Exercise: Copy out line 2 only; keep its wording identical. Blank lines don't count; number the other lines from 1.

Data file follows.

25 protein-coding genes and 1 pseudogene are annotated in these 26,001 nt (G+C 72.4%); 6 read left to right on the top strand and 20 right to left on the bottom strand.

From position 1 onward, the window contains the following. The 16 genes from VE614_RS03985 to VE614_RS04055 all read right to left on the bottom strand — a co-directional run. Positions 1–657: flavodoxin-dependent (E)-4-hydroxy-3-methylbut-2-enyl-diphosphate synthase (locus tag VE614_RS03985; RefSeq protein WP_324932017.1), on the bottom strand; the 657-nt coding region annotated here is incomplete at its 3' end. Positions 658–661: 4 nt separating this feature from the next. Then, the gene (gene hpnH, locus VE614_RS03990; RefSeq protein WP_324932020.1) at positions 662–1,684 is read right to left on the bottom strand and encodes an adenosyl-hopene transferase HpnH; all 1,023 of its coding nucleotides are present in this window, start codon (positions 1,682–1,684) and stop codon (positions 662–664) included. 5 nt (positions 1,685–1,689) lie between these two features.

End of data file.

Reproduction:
From position 1 onward, the window contains the following. The 16 genes from VE614_RS03985 to VE614_RS04055 all read right to left on the bottom strand — a co-directional run. Positions 1–657: flavodoxin-dependent (E)-4-hydroxy-3-methylbut-2-enyl-diphosphate synthase (locus tag VE614_RS03985; RefSeq protein WP_324932017.1), on the bottom strand; the 657-nt coding region annotated here is incomplete at its 3' end. Positions 658–661: 4 nt separating this feature from the next. Then, the gene (gene hpnH, locus VE614_RS03990; RefSeq protein WP_324932020.1) at positions 662–1,684 is read right to left on the bottom strand and encodes an adenosyl-hopene transferase HpnH; all 1,023 of its coding nucleotides are present in this window, start codon (positions 1,682–1,684) and stop codon (positions 662–664) included. 5 nt (positions 1,685–1,689) lie between these two features.